This Multiple Property Documentation (MPD) Form facilitates the nomination to the registers of light stations in the United States. Today nearly 250 lighthouses in the United States are accessible to the public. During the height of America’s maritime commerce early in the 19th century the Chesapeake Bay served as a major commercial waterway for the shipment of raw materials and finished goods between the Piedmont and mid-Atlantic states. Light stations played an important role in the economic development of the Chesapeake Bay region. The opening of the Chesapeake and Delaware Canal in 1829, the opening of the Susquehanna and Tidewater Canal in 1839, and associated aids to navigation on the Chesapeake Bay played an important role in the economic development of southeastern Pennsylvania and Delaware as well. Prior to the 1770s there were no known publicly sponsored aids to navigation in the Chesapeake Bay, and from the 1770s until Cape Henry Lighthouse was first lit in 1792, there were only six buoys in the entire Chesapeake Bay, and those marked shoals at the entrance to the Bay. Individuals, plantations, and some ports no doubt used simple poles and/or branches to mark shoals and other hazards to navigation but these were not regulated and largely only understood by locals. The first buoys provided by the federal government in Maryland waters are believed to be those authorized by Congress in an act dated March 3, 1819 for marking the Patapsco River. The first lightship in the United States was placed at Willoughby Spit at the entrance to Elizabeth River, Chesapeake Bay, Virginia, in 1820.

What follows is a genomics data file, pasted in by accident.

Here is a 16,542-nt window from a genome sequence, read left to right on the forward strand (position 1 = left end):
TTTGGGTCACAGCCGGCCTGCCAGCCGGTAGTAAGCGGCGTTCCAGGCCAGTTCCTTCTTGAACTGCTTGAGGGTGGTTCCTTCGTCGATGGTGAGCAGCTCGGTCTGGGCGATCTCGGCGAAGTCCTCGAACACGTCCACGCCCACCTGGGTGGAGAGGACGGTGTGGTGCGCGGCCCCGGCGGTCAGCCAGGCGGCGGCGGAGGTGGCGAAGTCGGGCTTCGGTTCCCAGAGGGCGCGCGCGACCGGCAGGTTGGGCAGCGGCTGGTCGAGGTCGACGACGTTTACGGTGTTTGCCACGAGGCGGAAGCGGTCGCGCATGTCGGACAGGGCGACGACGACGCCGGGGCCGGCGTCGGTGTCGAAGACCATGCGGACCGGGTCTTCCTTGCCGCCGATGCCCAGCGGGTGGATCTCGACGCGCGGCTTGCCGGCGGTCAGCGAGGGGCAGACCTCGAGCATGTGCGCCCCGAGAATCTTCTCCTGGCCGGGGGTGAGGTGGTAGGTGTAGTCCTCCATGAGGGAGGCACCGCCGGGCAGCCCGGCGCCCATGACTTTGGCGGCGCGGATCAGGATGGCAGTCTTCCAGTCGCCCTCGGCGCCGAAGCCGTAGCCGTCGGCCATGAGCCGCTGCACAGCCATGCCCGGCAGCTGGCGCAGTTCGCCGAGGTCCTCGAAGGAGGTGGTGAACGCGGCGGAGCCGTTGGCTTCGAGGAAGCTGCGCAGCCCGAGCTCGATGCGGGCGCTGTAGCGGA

Many properties listed in the registers are private dwellings and are not open to the public, however many are visible from the public right-of-way. Please be respectful of owner privacy.
VLR: Virginia Landmarks Register
NPS: National Park Service
NRHP: National Register of Historic Places
NHL: National Historic Landmark